Some dryers don’t exhaust enough air at a time for this to be a problem. The pressure is balanced via the infiltration of air through the gaps and cracks in a house as well as open windows and doors.

Other dryers exhaust enough air that this infiltration becomes problematic (drafts and strain on the HVAC system as it has to repeatedly condition outside air).

Worse still, infiltration might not be sufficient to remedy the pressure imbalance, and backdrafting occurs.

This is the primary reason why exhaust systems need makeup air when combustion appliances are operating nearby or, in the case of gas dryers, when the two systems are combined.

Often, the venting of combustion appliances relies on air pressure to pull the gases into the vent and out of the house.

When there is a low-pressure system in the house, it acts as a vacuum, pulling air into the room from anywhere with a higher pressure, including the combustion vent.

Even if the gas dryer itself is not affected, any other gas appliance in the vicinity can be affected, in which case, makeup air is required to make sure that the breathing air does not contain combustion by-products, which are bad for health.

With gas dryers, venting is an active process. A blower is used to push the exhaust (and combustion air) through the ductwork and out of the house.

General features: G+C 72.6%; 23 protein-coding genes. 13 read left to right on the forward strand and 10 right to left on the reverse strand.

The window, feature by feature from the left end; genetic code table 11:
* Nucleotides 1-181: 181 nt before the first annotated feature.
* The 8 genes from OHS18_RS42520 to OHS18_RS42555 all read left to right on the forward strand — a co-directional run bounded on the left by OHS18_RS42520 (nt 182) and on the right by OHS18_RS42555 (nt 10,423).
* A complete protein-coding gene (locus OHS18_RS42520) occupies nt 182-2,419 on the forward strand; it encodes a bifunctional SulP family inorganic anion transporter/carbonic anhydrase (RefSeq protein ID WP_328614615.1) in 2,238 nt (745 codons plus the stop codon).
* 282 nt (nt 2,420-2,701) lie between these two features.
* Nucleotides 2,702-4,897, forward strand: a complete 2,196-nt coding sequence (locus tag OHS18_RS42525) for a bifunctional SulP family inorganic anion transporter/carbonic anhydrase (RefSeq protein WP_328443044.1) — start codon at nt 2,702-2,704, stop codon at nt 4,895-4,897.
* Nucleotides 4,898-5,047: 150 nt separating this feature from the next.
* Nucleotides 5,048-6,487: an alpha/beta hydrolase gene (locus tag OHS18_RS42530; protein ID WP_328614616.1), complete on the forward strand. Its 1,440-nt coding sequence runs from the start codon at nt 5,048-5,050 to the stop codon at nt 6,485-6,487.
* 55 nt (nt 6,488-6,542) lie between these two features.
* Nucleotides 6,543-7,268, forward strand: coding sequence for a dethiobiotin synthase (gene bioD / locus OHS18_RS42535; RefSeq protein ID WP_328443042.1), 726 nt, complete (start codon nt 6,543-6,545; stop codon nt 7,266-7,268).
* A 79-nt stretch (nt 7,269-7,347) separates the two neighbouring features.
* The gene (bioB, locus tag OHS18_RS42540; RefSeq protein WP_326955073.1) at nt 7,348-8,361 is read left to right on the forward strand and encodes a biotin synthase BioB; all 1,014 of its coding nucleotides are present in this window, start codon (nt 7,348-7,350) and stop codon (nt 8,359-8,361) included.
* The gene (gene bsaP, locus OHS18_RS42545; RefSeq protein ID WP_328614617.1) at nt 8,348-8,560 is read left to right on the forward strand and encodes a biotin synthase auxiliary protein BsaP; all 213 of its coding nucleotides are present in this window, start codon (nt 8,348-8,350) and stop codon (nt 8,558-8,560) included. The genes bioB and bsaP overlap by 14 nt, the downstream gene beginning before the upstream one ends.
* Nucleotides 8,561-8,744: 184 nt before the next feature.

However, if there is a vacuum in the room, the gas dryer will not be able to pull sufficient amounts of air into the dryer to heat and dry clothes.

Not only can air be pulled back into the dryer by this vacuum, but the combustion gases may not reach the vent in the first place, staying in the machine and being released into the room.

While the combustion air supply is supposed to be separate, if it is not directly fed to the dryer, then this can also be affected by the vacuum.

Instead of entering the machine, the combustion air is redirected to balance the low-pressure system, and incomplete combustion can take place. Incomplete combustion is dangerous because it is this process that produces carbon monoxide as opposed to carbon dioxide.

So, as you can see, gas dryers require makeup air to ensure that the process of exhausting dryer air does not pull combustion gases back into the house and does not interfere with the combustion process itself.

There are issues besides backdrafting that can be caused by a lack of makeup air. You can read more about these in Makeup Air | Here’s What Happens If You Don’t Have It.

Why Only 200 CFM Dryers?

While the above explanation may make it seem like makeup air is always required, you should remember that the problems associated with low-pressure system formation typically only occur at a certain point.

The IRC puts this point at 200 CFM.

CFM is a unit used to express the rate (quantity per time) at which air moves. It’s used for bathroom fans, range hoods, ceiling fans, vented dryers, and more.

A gas dryer rated at 200 CFM will exhaust 200 cubic feet of air every minute that it is operating. The IRC deems this as the rate at which most households will start to experience problems.

Likely, this number was chosen based on statistical and experimental data.

An example of the statistical data that may have influenced the designation of 200 CFM as the point at which makeup air is required is the infiltration rate of the average house.

Knowing how weathertight a house is means that you can estimate how much exhausted air will be replaced by the natural inflow of air through the gaps and cracks in the house.

The point at which this infiltration becomes problematic, causing unpleasant drafts or overwhelming the HVAC system, will also have been taken into consideration.